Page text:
Web Interface  |  Inputs


This section is about how to deal with input labels and placeholders.

01Input without label

Labels at the form fields are one of the foundations of a good form structure. How they are named and how they are associated with the fields determines how quickly and accurately the form is filled out. An input without a label with only a placeholder causes problems if text is typed in it.

If text is typed in a field without a label, the context of that input disappears.
A label is always a good thing.

02Floating labels

Sometimes, you still want to make the input field without the label. For example, to make the form look more compact. In this case, you can use a floating label that will move over the input during typing.

Floating labels make the input field and data understandable.

03Long labels

People scan the forms, they dislike forms and try to fill them out as quickly as possible and get on with more important things. Short labels at the inputs make reading the form more efficient and help the user think less about filling it out.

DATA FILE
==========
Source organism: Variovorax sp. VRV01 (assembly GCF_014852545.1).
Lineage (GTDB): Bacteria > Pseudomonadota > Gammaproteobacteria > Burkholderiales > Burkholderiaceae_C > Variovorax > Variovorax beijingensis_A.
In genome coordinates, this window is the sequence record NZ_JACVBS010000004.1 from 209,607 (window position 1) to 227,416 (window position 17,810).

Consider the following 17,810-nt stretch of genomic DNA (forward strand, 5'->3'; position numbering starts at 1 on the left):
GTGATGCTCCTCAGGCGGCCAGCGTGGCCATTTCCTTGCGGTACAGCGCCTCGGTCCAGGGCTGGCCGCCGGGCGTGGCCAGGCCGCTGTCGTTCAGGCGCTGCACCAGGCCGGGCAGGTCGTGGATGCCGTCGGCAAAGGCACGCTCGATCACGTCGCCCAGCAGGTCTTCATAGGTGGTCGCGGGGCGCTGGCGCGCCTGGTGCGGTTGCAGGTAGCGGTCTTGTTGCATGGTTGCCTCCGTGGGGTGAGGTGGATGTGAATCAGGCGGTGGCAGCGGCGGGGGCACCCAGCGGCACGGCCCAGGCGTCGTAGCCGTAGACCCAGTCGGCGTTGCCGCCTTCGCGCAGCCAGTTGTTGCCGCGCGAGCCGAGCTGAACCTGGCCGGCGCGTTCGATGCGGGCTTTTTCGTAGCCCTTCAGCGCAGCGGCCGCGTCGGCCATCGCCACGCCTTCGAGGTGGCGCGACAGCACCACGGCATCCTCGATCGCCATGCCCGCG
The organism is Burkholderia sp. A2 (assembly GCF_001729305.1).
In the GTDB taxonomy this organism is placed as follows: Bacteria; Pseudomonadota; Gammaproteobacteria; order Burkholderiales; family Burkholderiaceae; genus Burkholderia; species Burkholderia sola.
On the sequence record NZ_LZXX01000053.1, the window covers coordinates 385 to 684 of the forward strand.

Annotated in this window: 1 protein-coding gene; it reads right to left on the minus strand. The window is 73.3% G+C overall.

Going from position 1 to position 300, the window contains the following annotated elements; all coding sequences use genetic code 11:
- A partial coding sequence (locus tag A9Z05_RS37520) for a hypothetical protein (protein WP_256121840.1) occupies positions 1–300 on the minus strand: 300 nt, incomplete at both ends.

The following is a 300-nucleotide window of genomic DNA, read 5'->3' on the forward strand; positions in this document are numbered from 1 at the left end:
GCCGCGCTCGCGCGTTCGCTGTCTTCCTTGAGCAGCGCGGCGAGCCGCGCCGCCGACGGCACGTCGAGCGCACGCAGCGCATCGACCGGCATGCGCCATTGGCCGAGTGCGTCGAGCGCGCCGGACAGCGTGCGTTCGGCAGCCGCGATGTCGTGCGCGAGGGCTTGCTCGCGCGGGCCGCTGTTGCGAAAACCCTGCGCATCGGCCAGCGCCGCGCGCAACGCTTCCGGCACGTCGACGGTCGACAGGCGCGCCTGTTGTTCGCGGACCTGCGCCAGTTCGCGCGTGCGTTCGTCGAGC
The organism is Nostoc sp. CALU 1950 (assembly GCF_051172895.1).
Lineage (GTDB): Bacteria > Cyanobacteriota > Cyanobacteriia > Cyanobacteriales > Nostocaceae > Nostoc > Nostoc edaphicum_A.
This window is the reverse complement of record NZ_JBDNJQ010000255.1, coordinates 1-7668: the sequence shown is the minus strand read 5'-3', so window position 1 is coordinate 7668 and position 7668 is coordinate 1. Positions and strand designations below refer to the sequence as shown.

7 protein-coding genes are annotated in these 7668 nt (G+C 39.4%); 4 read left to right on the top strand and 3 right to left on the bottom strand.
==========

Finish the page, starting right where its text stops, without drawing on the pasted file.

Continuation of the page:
The label of input is too long.
The label is still too long.
The label is short and clear.


The placeholder is an important part of an effective form. It helps to understand the format of the data being entered and tells the user what you are expected of them.

Often in forms you will find that the placeholder simply duplicates the field label. This makes little sense. In that case, placeholder is not needed at all and just creates noise. It is better for placeholder to show the expected data or format.

The placeholder does not give an understanding of the format of the data. It simply duplicates the label of the input.
The placeholder helps to understand the format of the data.